It seems that almost every week someone asks me why what's on their screen doesn't match what comes out of the printer. The problem is usually that the color on their monitor isn't calibrated properly. Until I got this device I was very frustrated by the same problem. Now, things are much better - still not perfect - but then the system to fix that problem would be much more than the $169 that this costs. Probably one of the best toys I have and some of the best money that I've spent in my digital photography 'darkroom'. Monaco Systems also have very good products as well. If you want to spend the big bucks check out GretagMacbeth.
Hot shoe two axis bubble level
A double axis spirit level that mounts effortlessly to the hot shoe of any standard 35mm SLR camera to help achieve a finer degree of accuracy in capturing image content. Ideal for QTVR shooting sessions. Paul showed us this one at last weeks meeting. Thanks for the idea Paul!
Macbeth mini color checker
Mostly for the digital shooters, but also valuable for the film crowd. Ever have trouble getting the color balance just right? Have your model hold this or put it somewhere in the picture for the first take and you have a known, calibrated reference shot that you or your lab can use to adjust your white and tone balance. Two sizes are available - 3 1/2" x 2 1/2" and 8 1/2" x 11". Of course the smaller size costs a few dollars more! (And yes, the link and image are from B&H.)
Manfrotto micro positioning plate
Time to get small - macro small. Ever been taking really close up macro shots with your camera at the minimum focusing distance and you just can't seem to get the tripod / camera at just the right distance? This plate attaches between the camera and the tripod and allow you to make extremely small adjustments in camera distance. It also has a quick release lever for quick adjustments before fine tuning.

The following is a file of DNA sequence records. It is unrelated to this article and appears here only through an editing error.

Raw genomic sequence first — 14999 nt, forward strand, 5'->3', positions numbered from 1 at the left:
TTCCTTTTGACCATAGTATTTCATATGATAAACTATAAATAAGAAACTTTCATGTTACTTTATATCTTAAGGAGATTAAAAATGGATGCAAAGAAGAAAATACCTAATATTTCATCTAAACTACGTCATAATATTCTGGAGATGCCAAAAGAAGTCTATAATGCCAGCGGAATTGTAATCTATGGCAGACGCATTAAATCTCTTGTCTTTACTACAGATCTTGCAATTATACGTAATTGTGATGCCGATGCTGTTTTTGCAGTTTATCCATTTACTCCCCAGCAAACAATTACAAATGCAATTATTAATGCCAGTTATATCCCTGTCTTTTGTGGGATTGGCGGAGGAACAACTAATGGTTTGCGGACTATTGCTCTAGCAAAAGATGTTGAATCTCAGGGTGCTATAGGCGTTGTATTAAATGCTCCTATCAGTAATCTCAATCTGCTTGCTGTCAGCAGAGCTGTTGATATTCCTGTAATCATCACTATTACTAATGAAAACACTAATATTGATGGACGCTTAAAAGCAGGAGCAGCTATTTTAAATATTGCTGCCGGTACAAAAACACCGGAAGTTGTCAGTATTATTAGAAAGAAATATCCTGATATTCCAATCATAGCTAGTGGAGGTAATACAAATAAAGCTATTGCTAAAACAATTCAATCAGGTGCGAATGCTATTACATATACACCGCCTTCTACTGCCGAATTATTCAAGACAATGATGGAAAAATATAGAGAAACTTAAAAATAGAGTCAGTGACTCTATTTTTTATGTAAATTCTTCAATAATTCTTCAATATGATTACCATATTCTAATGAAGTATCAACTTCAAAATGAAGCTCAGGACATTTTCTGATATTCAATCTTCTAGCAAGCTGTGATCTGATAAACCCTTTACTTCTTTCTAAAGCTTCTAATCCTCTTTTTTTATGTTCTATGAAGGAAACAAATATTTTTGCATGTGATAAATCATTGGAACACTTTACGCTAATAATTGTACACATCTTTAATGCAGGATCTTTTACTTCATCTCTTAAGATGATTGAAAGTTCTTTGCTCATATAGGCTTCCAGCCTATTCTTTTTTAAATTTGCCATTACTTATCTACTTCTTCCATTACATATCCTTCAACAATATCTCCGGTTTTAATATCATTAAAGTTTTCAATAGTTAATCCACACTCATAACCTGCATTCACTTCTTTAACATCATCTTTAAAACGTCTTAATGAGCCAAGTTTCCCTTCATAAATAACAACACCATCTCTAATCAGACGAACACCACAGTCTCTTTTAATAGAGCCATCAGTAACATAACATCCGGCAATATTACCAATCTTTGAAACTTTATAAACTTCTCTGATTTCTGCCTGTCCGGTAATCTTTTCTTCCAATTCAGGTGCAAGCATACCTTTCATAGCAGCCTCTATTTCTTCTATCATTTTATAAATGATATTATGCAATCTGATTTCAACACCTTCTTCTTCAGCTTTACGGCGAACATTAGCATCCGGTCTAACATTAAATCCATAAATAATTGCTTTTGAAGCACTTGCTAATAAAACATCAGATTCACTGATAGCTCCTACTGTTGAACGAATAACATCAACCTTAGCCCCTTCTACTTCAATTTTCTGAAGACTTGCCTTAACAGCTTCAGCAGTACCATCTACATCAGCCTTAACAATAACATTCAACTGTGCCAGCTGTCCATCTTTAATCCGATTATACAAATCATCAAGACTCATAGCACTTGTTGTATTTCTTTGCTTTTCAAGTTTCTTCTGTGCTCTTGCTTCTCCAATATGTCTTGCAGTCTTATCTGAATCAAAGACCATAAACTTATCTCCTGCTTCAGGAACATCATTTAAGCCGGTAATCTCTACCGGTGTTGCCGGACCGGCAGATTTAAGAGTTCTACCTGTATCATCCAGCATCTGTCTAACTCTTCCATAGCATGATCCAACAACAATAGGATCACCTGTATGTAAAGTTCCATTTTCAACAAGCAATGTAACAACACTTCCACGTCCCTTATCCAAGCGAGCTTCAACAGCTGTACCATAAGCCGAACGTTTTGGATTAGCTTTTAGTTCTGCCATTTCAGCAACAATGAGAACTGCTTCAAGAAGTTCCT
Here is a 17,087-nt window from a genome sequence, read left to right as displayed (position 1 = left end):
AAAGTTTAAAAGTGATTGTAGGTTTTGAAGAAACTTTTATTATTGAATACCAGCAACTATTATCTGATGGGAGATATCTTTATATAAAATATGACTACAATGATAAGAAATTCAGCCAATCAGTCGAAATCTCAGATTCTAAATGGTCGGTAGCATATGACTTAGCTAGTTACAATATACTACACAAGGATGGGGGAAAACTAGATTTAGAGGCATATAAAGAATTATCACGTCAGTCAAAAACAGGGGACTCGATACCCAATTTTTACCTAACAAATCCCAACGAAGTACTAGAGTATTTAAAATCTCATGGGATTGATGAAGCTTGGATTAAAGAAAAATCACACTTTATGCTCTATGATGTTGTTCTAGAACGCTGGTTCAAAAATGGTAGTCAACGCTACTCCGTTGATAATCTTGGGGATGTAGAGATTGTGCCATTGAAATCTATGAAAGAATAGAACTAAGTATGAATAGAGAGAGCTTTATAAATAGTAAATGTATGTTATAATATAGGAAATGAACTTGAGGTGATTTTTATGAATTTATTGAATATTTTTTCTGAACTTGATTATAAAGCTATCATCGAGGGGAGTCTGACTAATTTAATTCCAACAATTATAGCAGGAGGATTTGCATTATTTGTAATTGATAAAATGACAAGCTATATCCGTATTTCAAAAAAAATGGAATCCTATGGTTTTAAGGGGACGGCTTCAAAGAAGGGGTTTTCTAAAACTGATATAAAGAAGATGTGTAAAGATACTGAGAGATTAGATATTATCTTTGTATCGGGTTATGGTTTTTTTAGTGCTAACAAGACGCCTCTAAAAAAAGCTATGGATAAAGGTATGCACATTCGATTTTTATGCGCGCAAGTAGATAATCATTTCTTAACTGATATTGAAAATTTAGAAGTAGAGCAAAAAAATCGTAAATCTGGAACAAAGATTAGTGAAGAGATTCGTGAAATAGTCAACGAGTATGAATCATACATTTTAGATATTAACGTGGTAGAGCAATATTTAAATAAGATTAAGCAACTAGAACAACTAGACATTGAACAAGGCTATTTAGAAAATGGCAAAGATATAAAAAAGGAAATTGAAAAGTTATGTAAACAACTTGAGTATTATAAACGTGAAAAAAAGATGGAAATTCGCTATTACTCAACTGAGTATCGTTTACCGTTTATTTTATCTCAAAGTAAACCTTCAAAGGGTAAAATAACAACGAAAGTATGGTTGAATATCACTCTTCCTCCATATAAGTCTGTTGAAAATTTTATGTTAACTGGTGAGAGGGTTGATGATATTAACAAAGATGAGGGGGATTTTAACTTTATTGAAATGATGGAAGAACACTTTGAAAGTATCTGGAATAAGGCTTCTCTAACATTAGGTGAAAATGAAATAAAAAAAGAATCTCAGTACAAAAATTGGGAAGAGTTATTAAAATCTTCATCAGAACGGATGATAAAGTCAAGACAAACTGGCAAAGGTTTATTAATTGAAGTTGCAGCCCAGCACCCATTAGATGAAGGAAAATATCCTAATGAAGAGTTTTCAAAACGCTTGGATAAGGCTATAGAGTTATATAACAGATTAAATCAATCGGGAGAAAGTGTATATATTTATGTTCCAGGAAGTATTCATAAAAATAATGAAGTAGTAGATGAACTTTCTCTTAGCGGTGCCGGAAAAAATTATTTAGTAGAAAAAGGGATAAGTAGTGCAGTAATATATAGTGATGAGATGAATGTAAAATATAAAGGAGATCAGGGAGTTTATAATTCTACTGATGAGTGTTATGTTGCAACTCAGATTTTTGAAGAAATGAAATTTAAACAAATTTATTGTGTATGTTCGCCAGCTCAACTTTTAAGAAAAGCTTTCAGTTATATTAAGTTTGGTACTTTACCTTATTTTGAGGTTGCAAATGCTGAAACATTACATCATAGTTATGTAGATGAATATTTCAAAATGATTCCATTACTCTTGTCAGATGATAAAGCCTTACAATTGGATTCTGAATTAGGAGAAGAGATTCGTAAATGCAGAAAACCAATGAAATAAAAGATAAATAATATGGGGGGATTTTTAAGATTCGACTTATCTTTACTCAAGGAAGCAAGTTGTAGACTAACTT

National Geographic's Photography Field Guide
About a year ago I purchased a number of books to learn more about photography. One that I enjoyed the most was this one. While it covers the basics of equipment and technique as do a lot of other books what it adds are personal experiences and narratives from some of the NGC staff photographers. This is one of those books that I keep going back to for a re-read. Small enough to fit into your camera bag to take with you there's a bonus: the inside covers are gray cards. The second edition was released in June of 2003. There are also portrait and landscape editions.
Photography is all about the light and flash photography is doubly so. My gadget this week is a flash reflector that also has a mini ‘softbox’ modifier that attaches to the external flash on your camera. Lumiquest, among other, make a number of gizmos that attach to your flash to soften the light. I use their Promax system to get a softer look to my flash pictures. The Promax folds flat enough to easily in the camera bag and with the included Velcro straps will fit on any flash. True, it isn’t a real softbox and you will still get some shadowing, but the edges are much less harsh and the light is much softer than directly from the flash. There are also silver and gold inserts to change the color of the light.
Instead of keeping a brush, microfiber cloth and cleaning solution in the bag, this small marker sized device has a retractable brush in one end and a lens cleaning pad with cleaning solution in the other end. I like to use it for the light cleanings that you occasionally need. It's not a replacement for the cloth and solution, but much easier to carry. They are about $10 at local stores.
Mounts on the hot shoe of your camera and supplies a PC flash connection. Many of the newer cameras (anything electronic with a processor in it) cannot tolerate voltages higher than 6-9 volts. Some studio lighting can put out over 200 volts back into the camera frying the internal electronics of the camera. The newer digital cameras are most prone to damage from studio lighting. The Safe-Sync limits the voltage to 6 volts and will protect your camera from damage. This is a "must have" accessory if you are going to use any PC connected lighting. Both Roberts and Cord Stock them.
last modified 09/29/2010 6:10 AM